Georgia state on map
About hunting in Georgia state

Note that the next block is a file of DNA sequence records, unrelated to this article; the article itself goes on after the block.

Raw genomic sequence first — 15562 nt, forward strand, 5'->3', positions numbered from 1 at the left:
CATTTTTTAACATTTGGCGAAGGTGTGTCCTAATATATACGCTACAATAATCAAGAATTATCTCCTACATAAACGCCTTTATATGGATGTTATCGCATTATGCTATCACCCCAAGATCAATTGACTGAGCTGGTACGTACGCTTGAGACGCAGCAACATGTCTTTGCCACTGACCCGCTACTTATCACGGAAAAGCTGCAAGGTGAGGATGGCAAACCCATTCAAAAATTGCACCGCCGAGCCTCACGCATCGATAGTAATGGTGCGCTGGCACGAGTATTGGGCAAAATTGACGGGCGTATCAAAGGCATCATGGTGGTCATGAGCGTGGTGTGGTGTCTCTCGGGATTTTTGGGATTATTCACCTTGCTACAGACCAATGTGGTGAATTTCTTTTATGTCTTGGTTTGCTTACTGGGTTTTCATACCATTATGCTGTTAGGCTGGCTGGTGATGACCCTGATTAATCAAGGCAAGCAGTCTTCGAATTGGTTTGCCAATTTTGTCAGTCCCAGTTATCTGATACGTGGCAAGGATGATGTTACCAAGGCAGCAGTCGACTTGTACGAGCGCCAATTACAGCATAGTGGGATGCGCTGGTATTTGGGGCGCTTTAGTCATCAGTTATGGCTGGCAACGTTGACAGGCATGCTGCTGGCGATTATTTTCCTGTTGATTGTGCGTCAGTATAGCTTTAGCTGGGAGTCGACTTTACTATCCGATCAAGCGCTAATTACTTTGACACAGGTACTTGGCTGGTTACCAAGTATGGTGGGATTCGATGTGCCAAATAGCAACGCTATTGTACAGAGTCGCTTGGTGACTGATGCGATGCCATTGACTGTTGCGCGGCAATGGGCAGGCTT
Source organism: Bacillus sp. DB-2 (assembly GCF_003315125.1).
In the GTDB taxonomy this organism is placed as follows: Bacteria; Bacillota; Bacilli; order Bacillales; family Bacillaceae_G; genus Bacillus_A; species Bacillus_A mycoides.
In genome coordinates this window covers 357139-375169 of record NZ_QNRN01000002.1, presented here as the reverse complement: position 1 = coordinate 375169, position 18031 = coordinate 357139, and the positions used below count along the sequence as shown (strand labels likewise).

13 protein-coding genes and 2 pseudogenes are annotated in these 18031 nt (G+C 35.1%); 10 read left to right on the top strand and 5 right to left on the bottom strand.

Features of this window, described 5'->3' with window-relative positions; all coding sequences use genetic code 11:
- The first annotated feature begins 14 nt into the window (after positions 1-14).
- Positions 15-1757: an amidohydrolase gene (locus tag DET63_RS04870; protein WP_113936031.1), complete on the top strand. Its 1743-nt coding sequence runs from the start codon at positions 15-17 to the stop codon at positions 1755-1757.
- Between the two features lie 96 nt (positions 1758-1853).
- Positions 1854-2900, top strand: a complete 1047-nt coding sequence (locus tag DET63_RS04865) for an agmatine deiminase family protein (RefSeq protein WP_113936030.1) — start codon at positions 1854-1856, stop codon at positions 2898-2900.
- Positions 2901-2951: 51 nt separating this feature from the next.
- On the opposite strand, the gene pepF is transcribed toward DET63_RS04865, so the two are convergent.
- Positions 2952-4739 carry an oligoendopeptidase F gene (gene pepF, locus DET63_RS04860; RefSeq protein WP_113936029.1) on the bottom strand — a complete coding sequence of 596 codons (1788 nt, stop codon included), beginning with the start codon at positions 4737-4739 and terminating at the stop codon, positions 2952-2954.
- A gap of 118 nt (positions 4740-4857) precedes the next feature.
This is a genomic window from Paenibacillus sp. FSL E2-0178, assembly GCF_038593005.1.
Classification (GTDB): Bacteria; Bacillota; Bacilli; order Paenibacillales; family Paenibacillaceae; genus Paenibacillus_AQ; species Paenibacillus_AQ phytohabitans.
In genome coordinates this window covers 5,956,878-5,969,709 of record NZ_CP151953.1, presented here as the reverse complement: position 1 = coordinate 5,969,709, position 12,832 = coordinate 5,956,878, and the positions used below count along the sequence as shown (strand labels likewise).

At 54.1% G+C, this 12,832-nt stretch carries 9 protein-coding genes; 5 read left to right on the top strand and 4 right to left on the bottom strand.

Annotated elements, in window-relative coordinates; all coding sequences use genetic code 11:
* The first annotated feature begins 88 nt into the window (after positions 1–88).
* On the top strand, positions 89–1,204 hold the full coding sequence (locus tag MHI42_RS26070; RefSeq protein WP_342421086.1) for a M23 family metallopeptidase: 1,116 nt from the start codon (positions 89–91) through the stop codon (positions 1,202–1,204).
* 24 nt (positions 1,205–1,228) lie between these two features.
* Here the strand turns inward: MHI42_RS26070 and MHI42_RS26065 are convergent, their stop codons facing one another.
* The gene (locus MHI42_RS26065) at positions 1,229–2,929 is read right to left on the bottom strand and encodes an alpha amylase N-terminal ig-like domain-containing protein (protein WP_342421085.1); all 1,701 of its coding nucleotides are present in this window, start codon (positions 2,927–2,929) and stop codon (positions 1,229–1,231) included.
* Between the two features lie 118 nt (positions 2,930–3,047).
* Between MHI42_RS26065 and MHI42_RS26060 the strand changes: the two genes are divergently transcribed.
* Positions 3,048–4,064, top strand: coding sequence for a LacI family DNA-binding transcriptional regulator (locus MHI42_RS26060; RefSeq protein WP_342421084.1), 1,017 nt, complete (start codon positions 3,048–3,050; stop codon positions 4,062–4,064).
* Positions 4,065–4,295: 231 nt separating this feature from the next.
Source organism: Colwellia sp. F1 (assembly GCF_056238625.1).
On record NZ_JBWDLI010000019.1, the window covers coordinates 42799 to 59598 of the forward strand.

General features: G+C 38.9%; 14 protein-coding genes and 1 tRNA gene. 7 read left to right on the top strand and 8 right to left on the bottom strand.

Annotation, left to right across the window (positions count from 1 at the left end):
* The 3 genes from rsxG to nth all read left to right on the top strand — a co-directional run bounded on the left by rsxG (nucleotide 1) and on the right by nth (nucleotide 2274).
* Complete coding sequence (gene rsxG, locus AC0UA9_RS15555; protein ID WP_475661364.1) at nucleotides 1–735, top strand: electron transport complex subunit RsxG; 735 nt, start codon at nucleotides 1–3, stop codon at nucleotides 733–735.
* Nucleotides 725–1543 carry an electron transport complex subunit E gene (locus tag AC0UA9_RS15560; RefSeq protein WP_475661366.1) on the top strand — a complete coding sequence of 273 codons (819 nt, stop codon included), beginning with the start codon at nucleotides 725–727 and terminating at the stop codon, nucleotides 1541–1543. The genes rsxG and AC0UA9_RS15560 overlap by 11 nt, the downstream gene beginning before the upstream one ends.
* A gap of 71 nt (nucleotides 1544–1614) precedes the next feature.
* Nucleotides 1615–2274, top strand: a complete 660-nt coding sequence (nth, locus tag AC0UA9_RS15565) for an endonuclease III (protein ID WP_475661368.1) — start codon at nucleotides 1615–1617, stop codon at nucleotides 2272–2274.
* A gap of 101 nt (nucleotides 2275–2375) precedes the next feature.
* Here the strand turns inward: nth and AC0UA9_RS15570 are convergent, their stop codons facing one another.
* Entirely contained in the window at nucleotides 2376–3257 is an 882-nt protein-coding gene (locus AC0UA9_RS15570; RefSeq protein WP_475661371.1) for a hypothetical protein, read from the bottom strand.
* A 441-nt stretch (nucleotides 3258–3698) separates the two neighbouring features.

Hunting is a big deal in the American South, and the state of Georgia, with nearly 630,000 hunters, is no exception. With a mix of private lands as well as 104 Wildlife Management Areas, Georgia has plenty of room for wildlife and hunters alike. With a humid, subtropical climate and has large areas of swampland as well and forests consisting of pine, oak, cypress, red cedar, and hickory. Game species include white-tailed deer, black bears, wild turkeys, alligators, feral hogs, small game, doves, and waterfowl. The deer population in Georgia exceeds 1.2 million. They are found statewide, with the best deer habitat in the Georgia Piedmont and Upper Coastal Plain regions. Baiting is allowed in the southern portion of the state, but not in the northern. Biologists estimate that there is a healthy population of about 5,100 black bears statewide. Bear hunting is in the fall only, and allowable methods of take vary by region. Eastern wild turkeys flock throughout Georgia in staggering numbers; latest estimates peg the population at some 400,000 birds. The state is plagued with feral hogs, and licensed hunters can take an unlimited number in most areas. Perhaps Georgia’s most unusual hunting opportunity is for alligators. A limited number of tags are available through an application process, and hunters who are successful in drawing an alligator tag may hunt them day or night using ropes or snares, snatch hooks, harpoons, gigs, or arrows with a restraining line attached. During the firearm deer season in Georgia, all deer, bear and feral hog hunters must wear at least 500 square inches of blaze orange on outer garments, above the waist. For more information on hunting in the state of Georgia, visit georgiawildlife.com.
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